Biden nominated former Obama official Jen Easterly in April to head the Cybersecurity and Infrastructure Security Agency (CISA), and he officially took office in July. As the second director of the U.S. government’s Cybersecurity and Infrastructure Security Agency (CISA), she must contend with the historic onslaught of ransomware attacks and disinformation campaigns that have grown in the United States this year.
It may appear to the outside world that Eastleigh has a different style of bureaucracy. She showed variety at the Black Hat cybersecurity conference in August, where she danced to AC/DC about new policy initiatives in a “Free Britney” shirt and dragon-print jeans.
However, her relaxed style is not due to inexperience. The retired military officer had earlier served at the White House as special assistant to the president and senior director of counterterrorism, as well as deputy NSA counterterrorism officer. She retired from the U.S. Army after serving more than 20 years in intelligence and cyber operations and was responsible for forming the Army’s first cyber battalion. Eastley was also instrumental in the design and creation of U.S. Cyber Command, where she was a two-time Bronze Star recipient. Before moving to banking, she also served as special assistant to President Obama on counterterrorism and later as head of cybersecurity at Morgan Stanley.
During the June nomination hearing, in written testimony before the Senate Homeland Security and Governmental Affairs Committee, Easterly touched on the role of CISA director. “In the federal cyber ecosystem, CISA is the ‘quarterback’ responsible for protecting and defending federal government networks; leading asset response to cyber incidents; and ensuring that timely and actionable information is shared among federal, non-federal and industry partners information,” the testimony read.
Last week in Eastleigh, he talked up a major shift in cybersecurity: “Everything is interconnected, everything is interconnected”. This interconnectivity is a product of our digital world. “So the attack surface has expanded, and the amount, variety and velocity of data has grown exponentially.” The current situation is this: a cyber attack happens every 40 seconds, and one in 10 of the Internet’s 1.8 billion sites directs you to malicious software. “So the biggest change is that cybersecurity has become a regular issue.”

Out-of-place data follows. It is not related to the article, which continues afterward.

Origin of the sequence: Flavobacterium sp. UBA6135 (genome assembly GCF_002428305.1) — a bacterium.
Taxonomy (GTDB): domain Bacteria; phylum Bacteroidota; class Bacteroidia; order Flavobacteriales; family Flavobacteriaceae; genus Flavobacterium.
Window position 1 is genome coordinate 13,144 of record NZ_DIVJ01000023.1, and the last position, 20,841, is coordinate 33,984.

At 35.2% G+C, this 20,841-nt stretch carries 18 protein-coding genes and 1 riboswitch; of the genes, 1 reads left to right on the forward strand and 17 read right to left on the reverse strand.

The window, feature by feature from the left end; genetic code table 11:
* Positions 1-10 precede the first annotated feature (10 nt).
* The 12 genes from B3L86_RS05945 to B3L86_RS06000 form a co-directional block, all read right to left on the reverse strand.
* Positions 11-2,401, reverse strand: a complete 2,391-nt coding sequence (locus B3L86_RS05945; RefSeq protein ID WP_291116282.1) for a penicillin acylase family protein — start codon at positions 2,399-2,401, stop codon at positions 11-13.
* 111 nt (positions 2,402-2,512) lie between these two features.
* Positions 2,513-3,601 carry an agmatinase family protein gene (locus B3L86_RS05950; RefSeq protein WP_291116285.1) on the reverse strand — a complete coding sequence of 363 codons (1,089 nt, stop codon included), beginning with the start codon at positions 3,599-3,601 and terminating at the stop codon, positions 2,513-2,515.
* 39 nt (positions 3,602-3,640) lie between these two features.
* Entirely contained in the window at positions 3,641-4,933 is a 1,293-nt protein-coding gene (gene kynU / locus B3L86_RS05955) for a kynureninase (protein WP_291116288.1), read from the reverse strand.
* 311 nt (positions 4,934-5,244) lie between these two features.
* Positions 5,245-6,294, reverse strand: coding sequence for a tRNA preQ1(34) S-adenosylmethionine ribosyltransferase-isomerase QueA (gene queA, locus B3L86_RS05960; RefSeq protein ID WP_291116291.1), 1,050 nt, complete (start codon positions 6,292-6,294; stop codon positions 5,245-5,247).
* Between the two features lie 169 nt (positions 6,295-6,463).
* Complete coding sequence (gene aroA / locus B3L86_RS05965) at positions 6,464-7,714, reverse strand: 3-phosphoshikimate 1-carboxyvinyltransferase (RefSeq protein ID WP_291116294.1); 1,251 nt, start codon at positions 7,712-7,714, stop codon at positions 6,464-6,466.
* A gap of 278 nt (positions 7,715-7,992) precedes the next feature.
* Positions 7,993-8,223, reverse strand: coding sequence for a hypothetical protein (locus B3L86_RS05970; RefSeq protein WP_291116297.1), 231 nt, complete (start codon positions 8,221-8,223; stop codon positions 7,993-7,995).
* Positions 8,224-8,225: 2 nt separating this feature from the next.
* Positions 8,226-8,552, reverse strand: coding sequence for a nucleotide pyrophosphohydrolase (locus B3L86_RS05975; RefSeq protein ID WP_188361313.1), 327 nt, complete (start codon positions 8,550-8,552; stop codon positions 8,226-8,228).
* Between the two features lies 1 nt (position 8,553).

At CISA, which is part of the Department of Homeland Security, Eastley had to transition from the more offensive role she played in the Army, NSA and intelligence community to a defensive one. She says her past experiences have helped her understand how her opponents operate and develop empathy for them. “You have to have adversarial empathy,” she explained, “to really understand how your opponent works, and through the tactics, techniques and procedures they use, to be the best defender.”
“The biggest change is that cybersecurity has become a regular issue.”
Jen Easterly, Director, CISA
For the best defense, Easterly will have to expand the size of the newest branch of the U.S. government. That’s part of the reason she’s going to Black Hat, Defcon, and this month’s upcoming AvengerCon (see: U.S. military’s cyber offensive unit “Avengers” next month), this year’s event CISA Director Jen Easterly ) will be the keynote speaker at AvengerCon VI.
To reach out to the private hacker community.
“That’s my community, man,” she said. “We want to ignite the power of hackers and researchers and academics because at the end of the day, the world is full of holes and I feel like the offense dominates the defense. So I want to make sure we’re using the talent and kindness of these communities to help us identify and close those holes. So please work with us and make it happen.”
Eastley said that of all the technologies involved, the hardest part is “the basics about people and human behavior and getting people to change the way they operate and implement cyber hygiene through authentication, patching and software upgrades. More than 90 percent of vulnerabilities used in ransomware attacks have patches associated with them, she said, but many of us fail to grasp the basics of cybersecurity.
She is optimistic about the current U.S. government’s path forward. “I’m an optimist, but I’m more optimistic than ever that we can work together as trusted partners in government, team sports and the private sector.” Through this collaboration, she hopes to “create a common Operational Environment Picture” in order to “plan and exercise in peacetime so that we are ready to work together in wartime”.
Even the director himself went out. It seems that the words of masters in the folk are absolutely correct. The new stars in the online world are really not to be underestimated, and the Model can be used for reference.